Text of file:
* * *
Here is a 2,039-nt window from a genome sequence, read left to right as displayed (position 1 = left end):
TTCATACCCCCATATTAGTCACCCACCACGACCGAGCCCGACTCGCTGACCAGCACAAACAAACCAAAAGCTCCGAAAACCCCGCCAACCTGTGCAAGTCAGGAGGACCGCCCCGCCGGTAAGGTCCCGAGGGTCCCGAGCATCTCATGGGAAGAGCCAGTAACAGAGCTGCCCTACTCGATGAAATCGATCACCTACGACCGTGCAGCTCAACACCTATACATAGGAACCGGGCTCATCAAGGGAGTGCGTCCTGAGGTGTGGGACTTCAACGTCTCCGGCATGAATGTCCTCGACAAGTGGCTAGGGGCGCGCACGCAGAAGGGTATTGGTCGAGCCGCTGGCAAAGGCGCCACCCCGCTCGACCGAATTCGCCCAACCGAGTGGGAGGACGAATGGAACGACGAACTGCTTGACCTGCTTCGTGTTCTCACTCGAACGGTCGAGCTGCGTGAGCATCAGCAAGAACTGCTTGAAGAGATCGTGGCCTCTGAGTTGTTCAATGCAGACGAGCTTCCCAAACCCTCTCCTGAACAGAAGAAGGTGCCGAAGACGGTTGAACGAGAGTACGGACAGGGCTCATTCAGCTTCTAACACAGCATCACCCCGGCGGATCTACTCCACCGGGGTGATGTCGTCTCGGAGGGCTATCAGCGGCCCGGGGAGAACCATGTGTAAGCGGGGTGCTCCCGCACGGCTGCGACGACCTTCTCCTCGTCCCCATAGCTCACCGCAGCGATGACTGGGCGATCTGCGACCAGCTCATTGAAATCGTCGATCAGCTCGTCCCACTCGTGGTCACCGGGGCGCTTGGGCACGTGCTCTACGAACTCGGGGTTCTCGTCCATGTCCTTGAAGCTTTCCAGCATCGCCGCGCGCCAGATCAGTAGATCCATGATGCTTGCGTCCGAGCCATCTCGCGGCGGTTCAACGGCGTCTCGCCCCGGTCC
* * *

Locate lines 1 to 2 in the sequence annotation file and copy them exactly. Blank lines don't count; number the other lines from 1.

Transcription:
Here is a 2,039-nt window from a genome sequence, read left to right as displayed (position 1 = left end):
TTCATACCCCCATATTAGTCACCCACCACGACCGAGCCCGACTCGCTGACCAGCACAAACAAACCAAAAGCTCCGAAAACCCCGCCAACCTGTGCAAGTCAGGAGGACCGCCCCGCCGGTAAGGTCCCGAGGGTCCCGAGCATCTCATGGGAAGAGCCAGTAACAGAGCTGCCCTACTCGATGAAATCGATCACCTACGACCGTGCAGCTCAACACCTATACATAGGAACCGGGCTCATCAAGGGAGTGCGTCCTGAGGTGTGGGACTTCAACGTCTCCGGCATGAATGTCCTCGACAAGTGGCTAGGGGCGCGCACGCAGAAGGGTATTGGTCGAGCCGCTGGCAAAGGCGCCACCCCGCTCGACCGAATTCGCCCAACCGAGTGGGAGGACGAATGGAACGACGAACTGCTTGACCTGCTTCGTGTTCTCACTCGAACGGTCGAGCTGCGTGAGCATCAGCAAGAACTGCTTGAAGAGATCGTGGCCTCTGAGTTGTTCAATGCAGACGAGCTTCCCAAACCCTCTCCTGAACAGAAGAAGGTGCCGAAGACGGTTGAACGAGAGTACGGACAGGGCTCATTCAGCTTCTAACACAGCATCACCCCGGCGGATCTACTCCACCGGGGTGATGTCGTCTCGGAGGGCTATCAGCGGCCCGGGGAGAACCATGTGTAAGCGGGGTGCTCCCGCACGGCTGCGACGACCTTCTCCTCGTCCCCATAGCTCACCGCAGCGATGACTGGGCGATCTGCGACCAGCTCATTGAAATCGTCGATCAGCTCGTCCCACTCGTGGTCACCGGGGCGCTTGGGCACGTGCTCTACGAACTCGGGGTTCTCGTCCATGTCCTTGAAGCTTTCCAGCATCGCCGCGCGCCAGATCAGTAGATCCATGATGCTTGCGTCCGAGCCATCTCGCGGCGGTTCAACGGCGTCTCGCCCCGGTCC